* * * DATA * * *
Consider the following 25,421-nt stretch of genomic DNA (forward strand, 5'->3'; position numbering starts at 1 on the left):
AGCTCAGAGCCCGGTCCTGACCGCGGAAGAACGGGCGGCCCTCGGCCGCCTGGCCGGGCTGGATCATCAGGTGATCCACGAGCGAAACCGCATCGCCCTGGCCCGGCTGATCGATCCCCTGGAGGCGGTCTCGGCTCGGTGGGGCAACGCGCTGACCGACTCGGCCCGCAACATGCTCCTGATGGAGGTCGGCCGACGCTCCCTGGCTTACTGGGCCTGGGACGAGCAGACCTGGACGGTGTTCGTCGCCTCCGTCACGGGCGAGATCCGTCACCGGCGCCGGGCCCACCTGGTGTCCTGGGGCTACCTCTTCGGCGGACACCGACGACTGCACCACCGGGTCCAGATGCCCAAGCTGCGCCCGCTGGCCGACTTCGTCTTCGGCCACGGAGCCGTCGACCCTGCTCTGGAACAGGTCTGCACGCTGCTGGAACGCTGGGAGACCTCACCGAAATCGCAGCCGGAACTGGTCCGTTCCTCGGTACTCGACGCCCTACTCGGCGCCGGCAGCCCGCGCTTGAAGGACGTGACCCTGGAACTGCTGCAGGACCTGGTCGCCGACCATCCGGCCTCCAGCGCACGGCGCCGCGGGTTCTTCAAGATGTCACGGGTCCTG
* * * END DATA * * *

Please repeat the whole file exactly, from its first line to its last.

Consider the following 25,421-nt stretch of genomic DNA (forward strand, 5'->3'; position numbering starts at 1 on the left):
AGCTCAGAGCCCGGTCCTGACCGCGGAAGAACGGGCGGCCCTCGGCCGCCTGGCCGGGCTGGATCATCAGGTGATCCACGAGCGAAACCGCATCGCCCTGGCCCGGCTGATCGATCCCCTGGAGGCGGTCTCGGCTCGGTGGGGCAACGCGCTGACCGACTCGGCCCGCAACATGCTCCTGATGGAGGTCGGCCGACGCTCCCTGGCTTACTGGGCCTGGGACGAGCAGACCTGGACGGTGTTCGTCGCCTCCGTCACGGGCGAGATCCGTCACCGGCGCCGGGCCCACCTGGTGTCCTGGGGCTACCTCTTCGGCGGACACCGACGACTGCACCACCGGGTCCAGATGCCCAAGCTGCGCCCGCTGGCCGACTTCGTCTTCGGCCACGGAGCCGTCGACCCTGCTCTGGAACAGGTCTGCACGCTGCTGGAACGCTGGGAGACCTCACCGAAATCGCAGCCGGAACTGGTCCGTTCCTCGGTACTCGACGCCCTACTCGGCGCCGGCAGCCCGCGCTTGAAGGACGTGACCCTGGAACTGCTGCAGGACCTGGTCGCCGACCATCCGGCCTCCAGCGCACGGCGCCGCGGGTTCTTCAAGATGTCACGGGTCCTG